This week’s Out of the Attic item is the front page of the Aug. 16, 1945, Newark Post, which carried the news that Japan had surrendered to the United States, ending World War II.
The day of surrender “will undoubtedly go down in history as one of the most epochal days in past centuries,” the paper reported.
In Newark, “the celebration was acclaimed with a great din and continuous procession of automobiles, blowing their horns and adorned with streamers, through the town streets until nearly midnight. Then, the revelry was continued unabated at isolated points and in private homes,” the article continued.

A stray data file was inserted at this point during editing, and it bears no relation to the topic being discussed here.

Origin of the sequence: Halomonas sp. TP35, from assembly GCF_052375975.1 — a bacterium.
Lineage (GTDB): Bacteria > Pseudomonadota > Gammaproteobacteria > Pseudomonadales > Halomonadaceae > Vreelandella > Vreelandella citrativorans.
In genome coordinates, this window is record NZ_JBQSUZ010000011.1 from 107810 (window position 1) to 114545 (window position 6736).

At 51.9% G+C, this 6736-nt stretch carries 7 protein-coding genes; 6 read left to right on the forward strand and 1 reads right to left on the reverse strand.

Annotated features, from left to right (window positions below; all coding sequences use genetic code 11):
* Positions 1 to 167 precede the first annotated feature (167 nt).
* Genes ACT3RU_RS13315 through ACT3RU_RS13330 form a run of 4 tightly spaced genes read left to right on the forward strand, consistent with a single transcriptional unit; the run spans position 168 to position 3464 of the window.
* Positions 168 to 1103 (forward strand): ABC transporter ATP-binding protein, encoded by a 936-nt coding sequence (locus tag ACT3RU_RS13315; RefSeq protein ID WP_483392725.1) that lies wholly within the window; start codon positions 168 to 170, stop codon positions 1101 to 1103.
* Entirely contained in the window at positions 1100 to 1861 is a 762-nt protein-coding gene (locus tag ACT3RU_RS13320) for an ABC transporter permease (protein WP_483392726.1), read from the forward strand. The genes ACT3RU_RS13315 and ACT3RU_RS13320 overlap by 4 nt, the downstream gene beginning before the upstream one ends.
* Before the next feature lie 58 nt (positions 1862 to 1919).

Every store on Main Street closed after President Truman announced the surrender, “with each store displaying the little card saying, ‘Closed for V-J Day,’ distributed by the Chamber of Commerce in preparation for just such an occasion.”
The following day, Aetna Hose, Hook and Ladder Co. led an impromptu parade though town as citizens gathered in a heavy downpour of rain to watch.
Out of the Attic is produced in partnership with the Newark Historical Society. The Newark History Museum, located in the old train station under the South College Avenue overpass, is open Sundays from 2 to 5 p.m. For more info, call 302-234-4145 or visit www.newarkdehistoricalsociety.org.